To calculate your wholesale price quickly, look at the retails listed in your Etsy and online shops and cut them in half. Industry standards dictate that if you sell a print for $12 retail, a buyer would expect to purchase it from you for $6. If you don’t have an online shop yet that’s totally ok! Pick a retail you like for your product and work backwards—you can always make adjustments as you crunch the numbers.
Step 3: Decide What You Want to Offer Wholesale.
Now that you’ve researched your target market and worked out your pricing, take a hard look at the styles you want to include in your wholesale assortment. You may realize that some of the styles you originally planned to include no longer work with your pricing and/or market strategy. Once you decide what stays or might go, you can dedicate your design efforts to developing more prints and patterns for the styles you want for wholesale.
Step 4: Create a Line Sheet or Catalog
One of the greatest selling tools you have at your disposal is your line sheet/catalog. They visually tell your story and highlight your product assortment, making it easy to see the full scope of what you offer and your sweet design skills! While we can do so much digitally these days, there are still some buyers who prefer a hard copy. They can circle what they like, make notes and have something on hand to reference. Don't feel you have to spend a lot of money to create one, a simple PDF is a great starting point.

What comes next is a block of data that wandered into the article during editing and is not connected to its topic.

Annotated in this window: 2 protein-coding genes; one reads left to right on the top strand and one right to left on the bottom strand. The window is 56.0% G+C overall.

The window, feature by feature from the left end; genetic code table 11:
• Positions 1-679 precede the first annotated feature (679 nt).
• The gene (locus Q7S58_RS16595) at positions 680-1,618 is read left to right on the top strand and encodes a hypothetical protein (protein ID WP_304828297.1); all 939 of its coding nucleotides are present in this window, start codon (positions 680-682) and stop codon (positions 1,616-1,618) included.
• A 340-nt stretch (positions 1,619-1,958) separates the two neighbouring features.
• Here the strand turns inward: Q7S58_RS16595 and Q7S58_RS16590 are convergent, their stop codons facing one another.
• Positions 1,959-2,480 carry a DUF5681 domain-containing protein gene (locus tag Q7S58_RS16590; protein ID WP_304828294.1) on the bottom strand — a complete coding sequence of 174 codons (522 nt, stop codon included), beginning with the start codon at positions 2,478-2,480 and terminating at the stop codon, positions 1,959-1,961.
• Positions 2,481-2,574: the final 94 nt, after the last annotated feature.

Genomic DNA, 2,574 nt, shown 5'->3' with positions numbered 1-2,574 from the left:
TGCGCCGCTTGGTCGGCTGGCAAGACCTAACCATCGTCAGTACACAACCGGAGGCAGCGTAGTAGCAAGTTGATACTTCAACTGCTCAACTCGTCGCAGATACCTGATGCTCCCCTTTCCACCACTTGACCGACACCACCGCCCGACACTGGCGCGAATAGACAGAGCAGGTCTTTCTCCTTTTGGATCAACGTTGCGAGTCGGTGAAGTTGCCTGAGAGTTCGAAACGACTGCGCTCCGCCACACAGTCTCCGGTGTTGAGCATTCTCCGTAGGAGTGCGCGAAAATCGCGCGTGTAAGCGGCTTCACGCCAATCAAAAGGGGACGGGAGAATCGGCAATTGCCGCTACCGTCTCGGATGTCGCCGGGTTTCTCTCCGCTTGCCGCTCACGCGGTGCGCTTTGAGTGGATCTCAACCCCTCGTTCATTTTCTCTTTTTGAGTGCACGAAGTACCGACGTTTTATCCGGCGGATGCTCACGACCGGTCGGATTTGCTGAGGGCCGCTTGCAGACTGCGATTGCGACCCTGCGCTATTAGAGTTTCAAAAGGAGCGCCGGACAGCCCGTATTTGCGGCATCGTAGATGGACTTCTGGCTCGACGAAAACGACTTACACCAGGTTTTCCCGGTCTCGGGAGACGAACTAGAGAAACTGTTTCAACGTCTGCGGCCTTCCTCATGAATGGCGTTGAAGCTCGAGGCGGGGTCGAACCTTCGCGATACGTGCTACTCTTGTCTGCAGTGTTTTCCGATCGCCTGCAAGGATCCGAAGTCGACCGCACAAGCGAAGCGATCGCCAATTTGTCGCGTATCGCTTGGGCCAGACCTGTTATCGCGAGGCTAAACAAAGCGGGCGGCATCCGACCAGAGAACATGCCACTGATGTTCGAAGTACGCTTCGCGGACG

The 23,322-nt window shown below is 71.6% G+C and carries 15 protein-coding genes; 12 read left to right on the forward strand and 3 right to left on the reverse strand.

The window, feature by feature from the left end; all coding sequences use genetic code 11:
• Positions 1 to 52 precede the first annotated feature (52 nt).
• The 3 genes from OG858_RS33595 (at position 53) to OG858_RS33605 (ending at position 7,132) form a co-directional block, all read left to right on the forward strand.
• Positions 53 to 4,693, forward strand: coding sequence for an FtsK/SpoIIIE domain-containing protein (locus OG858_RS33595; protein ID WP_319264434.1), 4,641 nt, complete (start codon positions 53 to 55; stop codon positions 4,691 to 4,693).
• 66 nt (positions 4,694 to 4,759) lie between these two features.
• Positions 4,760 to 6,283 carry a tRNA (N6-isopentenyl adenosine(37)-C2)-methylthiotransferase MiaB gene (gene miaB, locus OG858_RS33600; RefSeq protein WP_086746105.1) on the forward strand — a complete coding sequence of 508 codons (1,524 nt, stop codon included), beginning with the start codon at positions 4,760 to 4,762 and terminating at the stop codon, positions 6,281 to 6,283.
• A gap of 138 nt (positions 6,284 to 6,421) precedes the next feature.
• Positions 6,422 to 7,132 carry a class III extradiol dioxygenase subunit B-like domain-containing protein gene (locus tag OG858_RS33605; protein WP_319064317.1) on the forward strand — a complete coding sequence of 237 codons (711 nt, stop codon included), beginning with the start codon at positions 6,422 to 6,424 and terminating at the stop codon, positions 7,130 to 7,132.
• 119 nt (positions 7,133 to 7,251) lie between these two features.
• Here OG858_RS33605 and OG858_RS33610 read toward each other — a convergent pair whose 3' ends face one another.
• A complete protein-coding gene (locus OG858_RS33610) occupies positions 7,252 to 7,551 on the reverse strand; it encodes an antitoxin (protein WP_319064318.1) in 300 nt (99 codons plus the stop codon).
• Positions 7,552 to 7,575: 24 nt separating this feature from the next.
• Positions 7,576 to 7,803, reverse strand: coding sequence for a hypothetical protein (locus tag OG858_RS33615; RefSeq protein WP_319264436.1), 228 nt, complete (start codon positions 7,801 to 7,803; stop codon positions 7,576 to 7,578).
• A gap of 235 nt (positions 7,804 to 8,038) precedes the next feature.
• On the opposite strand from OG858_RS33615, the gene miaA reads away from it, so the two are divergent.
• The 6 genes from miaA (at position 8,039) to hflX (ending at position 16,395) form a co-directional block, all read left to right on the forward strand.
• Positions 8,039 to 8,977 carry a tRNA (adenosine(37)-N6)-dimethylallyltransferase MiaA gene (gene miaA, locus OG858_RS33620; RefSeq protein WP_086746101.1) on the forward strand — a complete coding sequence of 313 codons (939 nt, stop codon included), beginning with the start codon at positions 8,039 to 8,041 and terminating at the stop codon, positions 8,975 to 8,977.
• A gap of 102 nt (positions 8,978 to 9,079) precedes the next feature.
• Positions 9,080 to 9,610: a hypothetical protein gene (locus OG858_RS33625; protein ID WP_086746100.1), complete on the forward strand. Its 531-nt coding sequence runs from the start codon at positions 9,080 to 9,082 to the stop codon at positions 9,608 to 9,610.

So, what do you include? Here are a few of my musts:
- Clear images of your products – shot on a clean, white background
- Style numbers and a brief description – a notecard can easily look like a print!
- Any specific or special details – sold in packs of 6, metallic foil, reversible, etc.
- Your company information – a logo in the header, contact information in the footer.
It’s also important to include your pricing. While you can add it directly to your line sheet, I suggest creating a supplemental list with pricing and packing details.
Step 5: Decide Who You Want to Target
Holy options, Batman! There are SO many retailers out there that it’s important to start by focusing on the stores that complement your product assortment. I like to say, “Every store with a door is not the answer!” Maybe you decide to focus on stores within a 100-mile radius of your studio so you can visit them personally, or perhaps independent stationery shops are your jam. Keep a running list of all the stores you encounter and want to target, then break them down into different categories to help keep you focused and minimize overwhelm.